Ebola virus disease is a severe disease that causes hemorrhagic fever in humans and animals. It is spread through contact with infected animals, contact with blood, body fluids or tissues of infected persons, or contact with medical equipment contaminated with infected body fluids. It is not usually spread through the respiratory route.

There are Ebola outbreaks in several countries in the African countries of Guinea, Liberia, Sierra Leone, Nigeria (Lagos) and the Democratic Republic of Congo. The Public Health Agency of Canada has issued travel advisories for these countries.

What should I do if I think I have Ebola virus disease?
If you feel sick and were in Africa in the last 21 days, call Healthline 1-888-709-2929 as soon as possible.

What are the Symptoms?
Symptoms of Ebola may appear anywhere from 2 to 21 days after exposure to virus. They typically include:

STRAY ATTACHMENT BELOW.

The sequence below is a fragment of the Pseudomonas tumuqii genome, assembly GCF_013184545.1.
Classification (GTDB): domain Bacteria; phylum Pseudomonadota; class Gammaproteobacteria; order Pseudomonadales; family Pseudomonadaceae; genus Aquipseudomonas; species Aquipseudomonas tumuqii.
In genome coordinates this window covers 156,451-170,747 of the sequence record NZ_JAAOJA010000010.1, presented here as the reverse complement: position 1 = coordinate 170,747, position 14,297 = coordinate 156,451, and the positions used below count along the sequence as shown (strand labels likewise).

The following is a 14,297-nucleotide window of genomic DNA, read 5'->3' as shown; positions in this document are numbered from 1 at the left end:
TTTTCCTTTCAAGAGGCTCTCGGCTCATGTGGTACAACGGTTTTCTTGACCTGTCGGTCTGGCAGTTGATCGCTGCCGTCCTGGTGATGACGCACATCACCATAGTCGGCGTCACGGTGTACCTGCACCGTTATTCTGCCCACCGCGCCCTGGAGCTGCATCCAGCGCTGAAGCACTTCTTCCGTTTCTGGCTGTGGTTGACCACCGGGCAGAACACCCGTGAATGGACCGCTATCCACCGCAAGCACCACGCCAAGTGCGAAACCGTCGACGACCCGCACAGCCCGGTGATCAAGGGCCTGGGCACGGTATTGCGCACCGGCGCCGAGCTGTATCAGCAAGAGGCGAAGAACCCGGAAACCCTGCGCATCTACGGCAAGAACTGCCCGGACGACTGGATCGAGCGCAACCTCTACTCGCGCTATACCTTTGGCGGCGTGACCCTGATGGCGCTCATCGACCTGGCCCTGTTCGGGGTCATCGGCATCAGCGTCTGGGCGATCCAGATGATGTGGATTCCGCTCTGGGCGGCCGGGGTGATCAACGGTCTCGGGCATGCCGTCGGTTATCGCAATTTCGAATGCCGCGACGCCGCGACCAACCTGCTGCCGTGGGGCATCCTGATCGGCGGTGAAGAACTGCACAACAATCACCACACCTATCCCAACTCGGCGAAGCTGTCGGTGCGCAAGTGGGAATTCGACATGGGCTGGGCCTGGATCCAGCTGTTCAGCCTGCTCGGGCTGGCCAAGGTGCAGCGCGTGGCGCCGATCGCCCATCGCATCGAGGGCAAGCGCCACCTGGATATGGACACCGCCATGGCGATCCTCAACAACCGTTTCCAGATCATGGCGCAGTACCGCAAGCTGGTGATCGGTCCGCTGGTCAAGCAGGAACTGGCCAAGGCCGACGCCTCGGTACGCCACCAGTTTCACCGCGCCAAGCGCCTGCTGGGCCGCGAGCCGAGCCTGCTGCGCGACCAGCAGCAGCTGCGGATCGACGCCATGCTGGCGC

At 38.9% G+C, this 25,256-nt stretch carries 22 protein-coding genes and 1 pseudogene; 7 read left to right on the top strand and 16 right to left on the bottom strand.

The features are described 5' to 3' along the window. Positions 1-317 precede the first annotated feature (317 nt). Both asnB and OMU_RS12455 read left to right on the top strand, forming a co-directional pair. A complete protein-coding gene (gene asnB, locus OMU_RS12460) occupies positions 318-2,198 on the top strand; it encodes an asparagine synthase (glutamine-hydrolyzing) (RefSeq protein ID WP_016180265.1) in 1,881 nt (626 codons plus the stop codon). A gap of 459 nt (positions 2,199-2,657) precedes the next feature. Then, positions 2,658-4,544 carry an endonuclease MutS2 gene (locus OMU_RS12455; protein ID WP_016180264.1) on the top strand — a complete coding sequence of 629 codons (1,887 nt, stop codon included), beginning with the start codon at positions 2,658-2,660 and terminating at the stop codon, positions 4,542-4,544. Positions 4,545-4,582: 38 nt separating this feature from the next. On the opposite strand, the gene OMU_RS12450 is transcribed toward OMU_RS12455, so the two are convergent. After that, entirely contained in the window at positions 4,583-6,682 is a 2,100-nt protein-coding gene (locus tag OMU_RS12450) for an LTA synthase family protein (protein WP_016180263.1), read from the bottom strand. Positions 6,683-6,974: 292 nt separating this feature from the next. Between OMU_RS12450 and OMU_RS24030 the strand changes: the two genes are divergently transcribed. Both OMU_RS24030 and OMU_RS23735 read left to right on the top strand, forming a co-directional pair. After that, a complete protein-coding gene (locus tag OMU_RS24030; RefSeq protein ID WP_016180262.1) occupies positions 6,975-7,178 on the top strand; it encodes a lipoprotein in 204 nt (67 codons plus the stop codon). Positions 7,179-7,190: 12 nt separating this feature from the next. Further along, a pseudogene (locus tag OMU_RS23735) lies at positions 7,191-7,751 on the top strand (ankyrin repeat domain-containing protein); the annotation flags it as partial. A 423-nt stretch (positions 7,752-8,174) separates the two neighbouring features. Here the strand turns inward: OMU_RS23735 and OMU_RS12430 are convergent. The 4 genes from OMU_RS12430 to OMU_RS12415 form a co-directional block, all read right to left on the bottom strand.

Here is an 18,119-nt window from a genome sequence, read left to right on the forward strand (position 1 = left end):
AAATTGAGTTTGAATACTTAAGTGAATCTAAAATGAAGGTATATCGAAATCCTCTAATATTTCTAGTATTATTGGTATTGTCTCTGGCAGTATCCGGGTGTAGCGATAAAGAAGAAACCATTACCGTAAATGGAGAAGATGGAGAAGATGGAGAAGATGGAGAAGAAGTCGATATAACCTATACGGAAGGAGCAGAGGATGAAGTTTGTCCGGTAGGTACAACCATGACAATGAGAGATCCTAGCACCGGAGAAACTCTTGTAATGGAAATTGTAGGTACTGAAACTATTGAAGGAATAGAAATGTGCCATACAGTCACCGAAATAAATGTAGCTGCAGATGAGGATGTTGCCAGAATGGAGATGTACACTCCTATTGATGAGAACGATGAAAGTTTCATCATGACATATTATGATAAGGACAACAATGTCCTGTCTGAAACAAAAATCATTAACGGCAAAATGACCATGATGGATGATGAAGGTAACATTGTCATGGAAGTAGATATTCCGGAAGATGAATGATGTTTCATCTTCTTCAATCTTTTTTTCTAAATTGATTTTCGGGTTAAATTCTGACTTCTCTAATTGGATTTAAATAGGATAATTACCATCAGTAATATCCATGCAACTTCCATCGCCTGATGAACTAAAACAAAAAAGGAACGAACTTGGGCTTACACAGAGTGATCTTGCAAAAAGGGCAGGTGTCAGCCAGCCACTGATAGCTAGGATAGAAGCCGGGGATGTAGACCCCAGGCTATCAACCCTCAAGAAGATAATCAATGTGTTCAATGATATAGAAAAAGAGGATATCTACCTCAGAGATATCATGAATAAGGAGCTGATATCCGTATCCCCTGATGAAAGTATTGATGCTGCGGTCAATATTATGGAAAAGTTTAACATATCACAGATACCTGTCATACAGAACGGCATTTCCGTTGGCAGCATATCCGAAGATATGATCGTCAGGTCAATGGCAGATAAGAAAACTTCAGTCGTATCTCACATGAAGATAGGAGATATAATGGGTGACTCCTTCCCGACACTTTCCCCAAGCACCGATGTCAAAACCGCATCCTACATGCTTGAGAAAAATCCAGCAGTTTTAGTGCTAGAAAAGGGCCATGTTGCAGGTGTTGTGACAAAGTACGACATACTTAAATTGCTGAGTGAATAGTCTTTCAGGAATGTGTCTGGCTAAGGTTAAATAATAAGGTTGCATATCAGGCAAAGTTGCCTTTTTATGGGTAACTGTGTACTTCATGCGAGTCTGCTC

-sudden onset of fever
-intense weakness
-muscle pain
-sore throat
-impaired kidney and liver function
-in some cases, both internal and external bleeding

What is the Treatment?
While vaccines are being developed, there is not yet a cure for Ebola. Treatment options include supportive care in an intensive care unit and strict isolation to prevent the infection from spreading.

Who Can Get Ebola Virus Disease?
There have been no confirmed cases of Ebola in Canada. The current outbreak is in several African countries. As long as precautions are taken, there is low risk of contracting Ebola, even in a country where the disease is present.

Where the virus is present, people who have close contact with infected humans are most at risk. These people include laboratory or quarantine facility workers, hospital staff, and family members caring for patients.

See "Have you Travelled from Africa Recently?" poster